four months (Kenis et al., 2010).
The current view on the treatment of prisoners in the United States is that an increase
in punishment yields a decrease in crime rates (French & Gendreau, 2006; Langan & Levin
2002). In reality, the U.S. crime and recidivism rate is higher than that of any other country
(Langan & Levin, 2002; Mauer, 2003). Considering the relationship between individuals
who are undereducated and incarcerated (Stanard, 2003), there seems to be an obvious
need to reform the current education system. In contrast, other countries have models for
prison systems that seem to be more effective at reducing recidivism and crime; most no-
tably, Nordic prisons employ a philosophy of rehabilitation to decrease recidivism (Kjels-
berg, et al., 2007). Consequently, the United States may possibly benet from a decrease in
recidivism by widely adopting features from the Nordic prison systems.
44 K. Ward, A. J. Longaker, J. Williams, A. Naylor, C. A. Rose, and C. G. Simpson
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About the Authors
Katie A. Ward, M.S.Ed, BCBA, is a recent graduate of Sam Houston State University
and Baylor University. She is currently Coordinator of Special Education Services for the
Brazosport Independent School District.
Amy J. Longaker, M. Ed., BCBA, is a recent graduate of Sam Houston State Univer-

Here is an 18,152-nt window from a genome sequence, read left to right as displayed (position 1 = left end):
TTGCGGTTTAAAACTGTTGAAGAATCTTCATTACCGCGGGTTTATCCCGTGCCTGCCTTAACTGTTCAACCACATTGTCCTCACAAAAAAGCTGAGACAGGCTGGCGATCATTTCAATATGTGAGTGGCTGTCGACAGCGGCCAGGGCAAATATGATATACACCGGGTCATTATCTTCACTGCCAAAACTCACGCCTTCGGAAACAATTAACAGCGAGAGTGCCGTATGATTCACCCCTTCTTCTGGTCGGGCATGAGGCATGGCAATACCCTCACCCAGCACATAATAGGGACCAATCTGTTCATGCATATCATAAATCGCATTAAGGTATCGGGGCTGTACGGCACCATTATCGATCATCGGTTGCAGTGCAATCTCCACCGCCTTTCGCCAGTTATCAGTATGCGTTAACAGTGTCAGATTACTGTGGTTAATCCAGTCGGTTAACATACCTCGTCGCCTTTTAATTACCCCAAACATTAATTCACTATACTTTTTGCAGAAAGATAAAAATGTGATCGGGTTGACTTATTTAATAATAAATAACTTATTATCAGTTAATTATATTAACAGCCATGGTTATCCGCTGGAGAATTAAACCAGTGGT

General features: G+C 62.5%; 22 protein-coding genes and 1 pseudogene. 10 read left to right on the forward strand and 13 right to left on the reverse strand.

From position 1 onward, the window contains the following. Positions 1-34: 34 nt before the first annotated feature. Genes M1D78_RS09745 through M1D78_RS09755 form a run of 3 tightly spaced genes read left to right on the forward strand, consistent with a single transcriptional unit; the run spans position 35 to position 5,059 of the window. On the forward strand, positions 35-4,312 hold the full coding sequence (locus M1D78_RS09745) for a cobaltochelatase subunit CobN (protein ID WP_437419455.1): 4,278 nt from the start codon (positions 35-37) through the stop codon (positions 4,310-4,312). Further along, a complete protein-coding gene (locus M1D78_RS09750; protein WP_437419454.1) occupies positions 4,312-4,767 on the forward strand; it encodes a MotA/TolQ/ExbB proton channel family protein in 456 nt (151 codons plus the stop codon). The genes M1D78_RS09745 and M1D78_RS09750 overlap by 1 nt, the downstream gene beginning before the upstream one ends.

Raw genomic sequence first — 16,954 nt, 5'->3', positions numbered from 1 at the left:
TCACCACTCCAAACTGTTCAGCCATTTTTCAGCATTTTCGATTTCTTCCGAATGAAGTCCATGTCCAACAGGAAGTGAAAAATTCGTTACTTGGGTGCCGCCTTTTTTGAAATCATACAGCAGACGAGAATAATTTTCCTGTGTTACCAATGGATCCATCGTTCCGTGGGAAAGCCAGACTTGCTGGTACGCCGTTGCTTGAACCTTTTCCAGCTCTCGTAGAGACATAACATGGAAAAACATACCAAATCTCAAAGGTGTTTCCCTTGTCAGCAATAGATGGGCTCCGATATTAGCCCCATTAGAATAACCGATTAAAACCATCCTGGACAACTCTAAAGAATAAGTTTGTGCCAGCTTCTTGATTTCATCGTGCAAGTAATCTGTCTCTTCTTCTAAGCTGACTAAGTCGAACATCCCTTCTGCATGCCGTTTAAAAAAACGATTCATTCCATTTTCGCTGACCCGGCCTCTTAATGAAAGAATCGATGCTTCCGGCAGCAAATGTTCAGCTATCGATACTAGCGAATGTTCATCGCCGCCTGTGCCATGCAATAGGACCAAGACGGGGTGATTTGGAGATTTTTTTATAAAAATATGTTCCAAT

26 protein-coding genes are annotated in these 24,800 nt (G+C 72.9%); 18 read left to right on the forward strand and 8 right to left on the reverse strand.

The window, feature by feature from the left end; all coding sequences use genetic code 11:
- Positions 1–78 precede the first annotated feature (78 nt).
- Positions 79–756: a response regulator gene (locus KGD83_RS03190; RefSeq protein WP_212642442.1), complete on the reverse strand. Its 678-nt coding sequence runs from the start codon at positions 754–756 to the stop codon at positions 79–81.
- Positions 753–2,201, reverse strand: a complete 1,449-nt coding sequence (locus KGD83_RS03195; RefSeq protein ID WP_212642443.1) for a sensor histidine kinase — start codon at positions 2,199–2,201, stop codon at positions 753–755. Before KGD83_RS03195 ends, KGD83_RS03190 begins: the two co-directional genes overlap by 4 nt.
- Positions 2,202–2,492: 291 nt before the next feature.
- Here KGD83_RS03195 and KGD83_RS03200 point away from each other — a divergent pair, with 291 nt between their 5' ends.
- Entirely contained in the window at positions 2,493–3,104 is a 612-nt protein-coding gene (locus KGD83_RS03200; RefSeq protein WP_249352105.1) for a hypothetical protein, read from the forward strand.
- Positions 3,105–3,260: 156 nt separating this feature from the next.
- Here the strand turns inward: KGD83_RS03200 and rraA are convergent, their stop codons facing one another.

sity in Huntsville, TX. She is currently a Behavior Analyst for Aldine Independent School
Jessica L. Williams, M.S.Ed, is a recent graduate of the Sam Houston State University
in Huntsville, TX. She is currently a special education teacher in the Spring Independent
Amber Naylor, M.Ed, BCBA, is a recent graduate of Sam Houston State University in
Huntsville, TX. She is currently a Board Certied Behavior Analyst at MHMRA of Harris
County’s ECI Program.
Chad A. Rose, Ph.D., is an Assistant Professor of Special Education in the Department
of Language, Literacy and Special Populations at Sam Houston State University. His re-
search focuses on the predictive and protective factors associated with the overrepresentation
of students with disabilities within the bullying dynamic.
Cynthia G. Simpson, Ph.D., is the Dean of the School of Education and Behavioral Sci-
ences at Houston Baptist University. Her research focuses on linking assessment to instruc-
tion within an inclusive classroom and gender discrepancies within the bullying dynamic.
Incarceration Within American and Nordic Prisons